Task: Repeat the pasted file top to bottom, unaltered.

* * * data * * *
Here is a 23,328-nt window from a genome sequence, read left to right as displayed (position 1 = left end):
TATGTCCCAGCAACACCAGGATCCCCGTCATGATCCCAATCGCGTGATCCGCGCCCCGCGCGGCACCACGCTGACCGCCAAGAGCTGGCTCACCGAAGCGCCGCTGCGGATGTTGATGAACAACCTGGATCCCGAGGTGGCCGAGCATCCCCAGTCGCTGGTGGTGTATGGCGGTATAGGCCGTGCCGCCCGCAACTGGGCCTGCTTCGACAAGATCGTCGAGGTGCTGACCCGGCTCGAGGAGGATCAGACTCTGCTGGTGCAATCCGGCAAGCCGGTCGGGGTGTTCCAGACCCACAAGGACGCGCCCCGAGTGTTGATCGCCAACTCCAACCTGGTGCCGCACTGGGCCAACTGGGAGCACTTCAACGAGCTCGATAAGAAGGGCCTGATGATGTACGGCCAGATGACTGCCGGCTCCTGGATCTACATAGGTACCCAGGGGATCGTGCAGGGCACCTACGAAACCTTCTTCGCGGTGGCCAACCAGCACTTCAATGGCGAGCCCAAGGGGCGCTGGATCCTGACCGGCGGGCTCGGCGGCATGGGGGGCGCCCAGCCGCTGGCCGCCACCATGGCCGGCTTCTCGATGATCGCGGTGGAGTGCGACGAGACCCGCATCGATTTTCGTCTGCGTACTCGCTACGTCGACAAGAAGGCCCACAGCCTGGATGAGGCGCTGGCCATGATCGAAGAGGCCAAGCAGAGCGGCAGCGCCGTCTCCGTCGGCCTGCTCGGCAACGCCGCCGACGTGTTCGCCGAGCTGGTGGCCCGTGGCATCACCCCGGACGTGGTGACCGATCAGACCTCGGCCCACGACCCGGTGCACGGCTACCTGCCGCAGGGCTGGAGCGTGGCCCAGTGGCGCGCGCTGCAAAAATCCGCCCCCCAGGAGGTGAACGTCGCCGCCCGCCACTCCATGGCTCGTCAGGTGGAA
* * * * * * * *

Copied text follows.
Here is a 23,328-nt window from a genome sequence, read left to right as displayed (position 1 = left end):
TATGTCCCAGCAACACCAGGATCCCCGTCATGATCCCAATCGCGTGATCCGCGCCCCGCGCGGCACCACGCTGACCGCCAAGAGCTGGCTCACCGAAGCGCCGCTGCGGATGTTGATGAACAACCTGGATCCCGAGGTGGCCGAGCATCCCCAGTCGCTGGTGGTGTATGGCGGTATAGGCCGTGCCGCCCGCAACTGGGCCTGCTTCGACAAGATCGTCGAGGTGCTGACCCGGCTCGAGGAGGATCAGACTCTGCTGGTGCAATCCGGCAAGCCGGTCGGGGTGTTCCAGACCCACAAGGACGCGCCCCGAGTGTTGATCGCCAACTCCAACCTGGTGCCGCACTGGGCCAACTGGGAGCACTTCAACGAGCTCGATAAGAAGGGCCTGATGATGTACGGCCAGATGACTGCCGGCTCCTGGATCTACATAGGTACCCAGGGGATCGTGCAGGGCACCTACGAAACCTTCTTCGCGGTGGCCAACCAGCACTTCAATGGCGAGCCCAAGGGGCGCTGGATCCTGACCGGCGGGCTCGGCGGCATGGGGGGCGCCCAGCCGCTGGCCGCCACCATGGCCGGCTTCTCGATGATCGCGGTGGAGTGCGACGAGACCCGCATCGATTTTCGTCTGCGTACTCGCTACGTCGACAAGAAGGCCCACAGCCTGGATGAGGCGCTGGCCATGATCGAAGAGGCCAAGCAGAGCGGCAGCGCCGTCTCCGTCGGCCTGCTCGGCAACGCCGCCGACGTGTTCGCCGAGCTGGTGGCCCGTGGCATCACCCCGGACGTGGTGACCGATCAGACCTCGGCCCACGACCCGGTGCACGGCTACCTGCCGCAGGGCTGGAGCGTGGCCCAGTGGCGCGCGCTGCAAAAATCCGCCCCCCAGGAGGTGAACGTCGCCGCCCGCCACTCCATGGCTCGTCAGGTGGAA